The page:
UK Gambling Commission Reveals Stance on Loot Boxes

UK Gambling Commission Reveals Stance on Loot Boxes

"The law sets a line between what is and is not gambling".

This all likely relates to the numerous discussions that have arisen due to the increased presence of loot boxes within the gaming industry (in particular, EA's Star Wars: Battlefront II, Activision's Destiny 2 and Warner Bros.' Middle-earth: Shadow of War), and whether or not such practices need tighter regulations. "The definition of what is legally classed as gambling is set by Parliament rather than by us", Miller wrote.

According to UK Gambling Commission Executive Director Tim Miller, loot boxes in games like Star Wars Battlefront 2 and Overwatch aren't gambling because the items obtained in these loot boxes can't be considered money or money's worth. With other countries weighing into the debate recently, now the United Kingdom has released their official statement on the matter. However, if such items cannot be cashed out and can only be used within the game, then it is more hard for their obtaining to be considered a form of gambling.

Some critics of Star Wars Battlefront 2's loot box system may be disappointed at the conclusion reached by the UK Gambling Commission.

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That being said, the commission has been acting against third-party websites that offer real money gambling services centered on in-game content.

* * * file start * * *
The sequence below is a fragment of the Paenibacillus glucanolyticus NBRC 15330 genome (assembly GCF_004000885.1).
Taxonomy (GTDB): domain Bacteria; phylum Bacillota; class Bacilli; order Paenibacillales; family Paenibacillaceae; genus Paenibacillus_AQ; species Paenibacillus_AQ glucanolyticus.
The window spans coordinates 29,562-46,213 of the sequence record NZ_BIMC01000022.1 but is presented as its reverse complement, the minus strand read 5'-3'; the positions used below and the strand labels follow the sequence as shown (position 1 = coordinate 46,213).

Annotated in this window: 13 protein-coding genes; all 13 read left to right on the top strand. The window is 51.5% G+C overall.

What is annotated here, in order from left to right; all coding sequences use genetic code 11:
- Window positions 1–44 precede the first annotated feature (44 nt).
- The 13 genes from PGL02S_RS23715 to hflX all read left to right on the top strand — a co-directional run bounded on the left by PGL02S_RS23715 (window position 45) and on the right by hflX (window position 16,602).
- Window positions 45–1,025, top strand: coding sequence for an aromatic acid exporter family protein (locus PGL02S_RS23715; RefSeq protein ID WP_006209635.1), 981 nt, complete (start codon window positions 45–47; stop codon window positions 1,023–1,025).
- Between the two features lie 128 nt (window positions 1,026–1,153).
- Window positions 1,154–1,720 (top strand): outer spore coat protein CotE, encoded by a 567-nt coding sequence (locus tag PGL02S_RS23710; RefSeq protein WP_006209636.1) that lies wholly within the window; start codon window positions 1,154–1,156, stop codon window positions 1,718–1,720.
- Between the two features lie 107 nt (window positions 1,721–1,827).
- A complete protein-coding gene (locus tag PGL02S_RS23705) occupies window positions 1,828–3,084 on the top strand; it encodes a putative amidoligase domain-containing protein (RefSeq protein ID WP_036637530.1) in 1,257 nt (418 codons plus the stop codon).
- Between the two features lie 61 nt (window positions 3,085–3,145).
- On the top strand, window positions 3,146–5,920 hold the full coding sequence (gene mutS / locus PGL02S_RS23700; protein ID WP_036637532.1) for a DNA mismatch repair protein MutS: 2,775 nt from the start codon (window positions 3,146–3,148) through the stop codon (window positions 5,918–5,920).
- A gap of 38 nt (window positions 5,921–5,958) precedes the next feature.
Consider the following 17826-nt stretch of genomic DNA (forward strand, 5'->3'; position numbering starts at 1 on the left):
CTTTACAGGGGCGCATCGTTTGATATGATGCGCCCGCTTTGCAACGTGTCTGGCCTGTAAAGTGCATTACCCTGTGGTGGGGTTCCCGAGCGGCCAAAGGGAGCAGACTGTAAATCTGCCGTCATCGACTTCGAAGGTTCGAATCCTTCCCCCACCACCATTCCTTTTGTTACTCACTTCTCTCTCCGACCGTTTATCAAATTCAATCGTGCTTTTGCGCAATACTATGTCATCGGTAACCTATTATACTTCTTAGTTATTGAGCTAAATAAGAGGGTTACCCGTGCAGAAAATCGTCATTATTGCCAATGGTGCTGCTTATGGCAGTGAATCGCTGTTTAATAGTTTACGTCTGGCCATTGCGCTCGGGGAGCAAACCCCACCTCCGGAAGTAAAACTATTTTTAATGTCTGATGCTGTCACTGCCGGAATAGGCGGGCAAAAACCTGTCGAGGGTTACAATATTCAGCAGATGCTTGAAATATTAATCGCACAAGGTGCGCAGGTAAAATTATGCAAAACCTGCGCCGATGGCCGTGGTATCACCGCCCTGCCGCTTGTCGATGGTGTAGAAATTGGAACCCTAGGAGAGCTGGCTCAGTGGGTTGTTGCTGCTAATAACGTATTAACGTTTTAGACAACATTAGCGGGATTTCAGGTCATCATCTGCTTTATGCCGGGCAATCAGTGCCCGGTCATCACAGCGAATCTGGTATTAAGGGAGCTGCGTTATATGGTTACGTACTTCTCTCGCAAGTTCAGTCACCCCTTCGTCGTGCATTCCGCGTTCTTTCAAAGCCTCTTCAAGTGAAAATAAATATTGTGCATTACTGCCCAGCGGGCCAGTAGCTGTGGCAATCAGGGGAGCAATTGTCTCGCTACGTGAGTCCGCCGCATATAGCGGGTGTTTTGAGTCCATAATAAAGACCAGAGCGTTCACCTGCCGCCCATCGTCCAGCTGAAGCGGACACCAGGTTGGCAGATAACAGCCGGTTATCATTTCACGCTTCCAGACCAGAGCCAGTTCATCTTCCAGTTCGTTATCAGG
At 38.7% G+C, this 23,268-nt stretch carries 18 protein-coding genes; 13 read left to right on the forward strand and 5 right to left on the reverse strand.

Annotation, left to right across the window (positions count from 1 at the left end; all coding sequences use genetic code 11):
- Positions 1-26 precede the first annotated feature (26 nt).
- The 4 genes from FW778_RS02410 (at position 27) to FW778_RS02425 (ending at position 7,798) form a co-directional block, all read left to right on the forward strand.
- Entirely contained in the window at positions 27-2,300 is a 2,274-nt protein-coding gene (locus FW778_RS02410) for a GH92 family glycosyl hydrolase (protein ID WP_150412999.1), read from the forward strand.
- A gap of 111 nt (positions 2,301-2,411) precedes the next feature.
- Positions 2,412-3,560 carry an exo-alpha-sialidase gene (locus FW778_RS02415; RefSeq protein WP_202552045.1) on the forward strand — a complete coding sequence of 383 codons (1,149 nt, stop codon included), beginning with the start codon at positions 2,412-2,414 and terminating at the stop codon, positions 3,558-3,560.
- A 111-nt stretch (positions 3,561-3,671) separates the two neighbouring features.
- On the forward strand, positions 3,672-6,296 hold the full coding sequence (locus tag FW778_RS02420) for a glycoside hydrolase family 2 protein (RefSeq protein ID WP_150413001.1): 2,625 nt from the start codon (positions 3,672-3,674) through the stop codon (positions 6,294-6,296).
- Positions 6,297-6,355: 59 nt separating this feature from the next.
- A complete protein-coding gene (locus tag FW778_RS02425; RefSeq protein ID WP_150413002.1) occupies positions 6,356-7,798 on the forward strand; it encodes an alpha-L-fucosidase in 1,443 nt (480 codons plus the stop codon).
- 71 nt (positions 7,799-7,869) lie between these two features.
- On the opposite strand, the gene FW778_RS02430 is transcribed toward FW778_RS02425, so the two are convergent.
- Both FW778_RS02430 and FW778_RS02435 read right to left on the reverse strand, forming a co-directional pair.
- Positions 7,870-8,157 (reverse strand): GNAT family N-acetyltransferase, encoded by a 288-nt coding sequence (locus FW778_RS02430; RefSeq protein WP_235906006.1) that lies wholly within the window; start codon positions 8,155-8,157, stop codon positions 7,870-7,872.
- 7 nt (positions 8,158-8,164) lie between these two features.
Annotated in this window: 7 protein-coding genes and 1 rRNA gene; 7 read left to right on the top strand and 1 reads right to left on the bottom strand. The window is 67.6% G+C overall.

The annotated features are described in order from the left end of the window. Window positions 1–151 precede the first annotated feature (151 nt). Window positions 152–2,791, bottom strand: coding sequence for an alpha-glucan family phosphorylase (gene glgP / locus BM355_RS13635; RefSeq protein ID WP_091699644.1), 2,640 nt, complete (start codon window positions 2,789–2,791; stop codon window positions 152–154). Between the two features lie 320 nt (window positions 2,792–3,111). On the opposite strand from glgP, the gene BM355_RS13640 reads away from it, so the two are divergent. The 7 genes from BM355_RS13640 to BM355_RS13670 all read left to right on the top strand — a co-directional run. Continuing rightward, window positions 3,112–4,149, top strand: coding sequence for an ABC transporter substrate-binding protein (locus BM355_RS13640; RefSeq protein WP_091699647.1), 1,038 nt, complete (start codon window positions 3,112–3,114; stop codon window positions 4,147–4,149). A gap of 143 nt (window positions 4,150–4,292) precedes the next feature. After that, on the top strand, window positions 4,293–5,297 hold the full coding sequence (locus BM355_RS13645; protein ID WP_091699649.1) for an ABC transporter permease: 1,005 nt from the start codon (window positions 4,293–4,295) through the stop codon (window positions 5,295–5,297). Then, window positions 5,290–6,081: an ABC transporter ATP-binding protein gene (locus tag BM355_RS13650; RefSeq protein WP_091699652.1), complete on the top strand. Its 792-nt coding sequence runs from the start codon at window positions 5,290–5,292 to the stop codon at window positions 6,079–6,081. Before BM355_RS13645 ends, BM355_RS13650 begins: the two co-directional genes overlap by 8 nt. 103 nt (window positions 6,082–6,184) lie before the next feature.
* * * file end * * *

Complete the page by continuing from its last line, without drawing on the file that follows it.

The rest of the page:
Mr. Miller went on to explain that the line between what is gambling and what is not could be very thin and one key factor needs to be taken into consideration before a decision on if the line has been crossed is made. In those cases our legal powers would not allow us to step in. "Where a product does not meet that test to be classed as gambling but could potentially cause harm to children, parents will undoubtedly expect proper protections to be put in place by those that create, sell and regulate those products", the statement continues. In others, they are optional features and are not required to progress or succeed in the game.

But while games that enable items to be cashed in would likely be classified as gambling and thus subject to regulation, "where prizes are successfully restricted for use exclusively within the game, such in-game features would not be licensable gambling, notwithstanding the elements of expenditure and chance".

An expert from the Victorian Commission for Gambling and Liquor Regulation's Compliance Division said in a reply to a reddit user that loot boxes represented a form of gambling under the Australian state's current gambling laws and that the items posed serious risks to minors and other vulnerable people as these normalized gambling.